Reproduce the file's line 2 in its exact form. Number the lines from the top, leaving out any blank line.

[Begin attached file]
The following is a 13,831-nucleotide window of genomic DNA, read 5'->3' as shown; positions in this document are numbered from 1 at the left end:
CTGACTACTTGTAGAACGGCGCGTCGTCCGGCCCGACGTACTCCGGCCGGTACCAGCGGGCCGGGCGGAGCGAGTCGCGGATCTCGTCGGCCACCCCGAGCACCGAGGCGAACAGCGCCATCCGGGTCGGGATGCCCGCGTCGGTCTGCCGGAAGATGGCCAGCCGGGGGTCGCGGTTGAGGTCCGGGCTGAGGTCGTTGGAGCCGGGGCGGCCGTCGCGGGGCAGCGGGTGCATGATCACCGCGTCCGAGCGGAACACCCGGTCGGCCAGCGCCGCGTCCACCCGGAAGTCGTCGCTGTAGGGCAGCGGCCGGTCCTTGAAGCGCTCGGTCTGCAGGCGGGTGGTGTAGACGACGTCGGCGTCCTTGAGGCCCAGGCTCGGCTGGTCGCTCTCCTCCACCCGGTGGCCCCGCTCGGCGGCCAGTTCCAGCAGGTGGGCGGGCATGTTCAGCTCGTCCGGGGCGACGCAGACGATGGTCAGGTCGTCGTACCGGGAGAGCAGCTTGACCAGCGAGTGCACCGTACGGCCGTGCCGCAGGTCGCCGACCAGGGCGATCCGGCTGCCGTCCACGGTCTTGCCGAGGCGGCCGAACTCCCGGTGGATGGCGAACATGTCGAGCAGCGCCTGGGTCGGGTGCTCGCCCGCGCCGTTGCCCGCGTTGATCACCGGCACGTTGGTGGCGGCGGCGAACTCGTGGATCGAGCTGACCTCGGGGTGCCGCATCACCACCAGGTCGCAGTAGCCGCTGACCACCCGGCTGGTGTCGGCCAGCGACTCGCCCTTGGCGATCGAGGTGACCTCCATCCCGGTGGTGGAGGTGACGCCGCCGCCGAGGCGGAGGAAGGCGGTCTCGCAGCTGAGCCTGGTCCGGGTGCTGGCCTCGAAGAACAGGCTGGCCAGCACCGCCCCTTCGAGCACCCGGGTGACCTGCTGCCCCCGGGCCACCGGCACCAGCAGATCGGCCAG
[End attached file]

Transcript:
CTGACTACTTGTAGAACGGCGCGTCGTCCGGCCCGACGTACTCCGGCCGGTACCAGCGGGCCGGGCGGAGCGAGTCGCGGATCTCGTCGGCCACCCCGAGCACCGAGGCGAACAGCGCCATCCGGGTCGGGATGCCCGCGTCGGTCTGCCGGAAGATGGCCAGCCGGGGGTCGCGGTTGAGGTCCGGGCTGAGGTCGTTGGAGCCGGGGCGGCCGTCGCGGGGCAGCGGGTGCATGATCACCGCGTCCGAGCGGAACACCCGGTCGGCCAGCGCCGCGTCCACCCGGAAGTCGTCGCTGTAGGGCAGCGGCCGGTCCTTGAAGCGCTCGGTCTGCAGGCGGGTGGTGTAGACGACGTCGGCGTCCTTGAGGCCCAGGCTCGGCTGGTCGCTCTCCTCCACCCGGTGGCCCCGCTCGGCGGCCAGTTCCAGCAGGTGGGCGGGCATGTTCAGCTCGTCCGGGGCGACGCAGACGATGGTCAGGTCGTCGTACCGGGAGAGCAGCTTGACCAGCGAGTGCACCGTACGGCCGTGCCGCAGGTCGCCGACCAGGGCGATCCGGCTGCCGTCCACGGTCTTGCCGAGGCGGCCGAACTCCCGGTGGATGGCGAACATGTCGAGCAGCGCCTGGGTCGGGTGCTCGCCCGCGCCGTTGCCCGCGTTGATCACCGGCACGTTGGTGGCGGCGGCGAACTCGTGGATCGAGCTGACCTCGGGGTGCCGCATCACCACCAGGTCGCAGTAGCCGCTGACCACCCGGCTGGTGTCGGCCAGCGACTCGCCCTTGGCGATCGAGGTGACCTCCATCCCGGTGGTGGAGGTGACGCCGCCGCCGAGGCGGAGGAAGGCGGTCTCGCAGCTGAGCCTGGTCCGGGTGCTGGCCTCGAAGAACAGGCTGGCCAGCACCGCCCCTTCGAGCACCCGGGTGACCTGCTGCCCCCGGGCCACCGGCACCAGCAGATCGGCCAG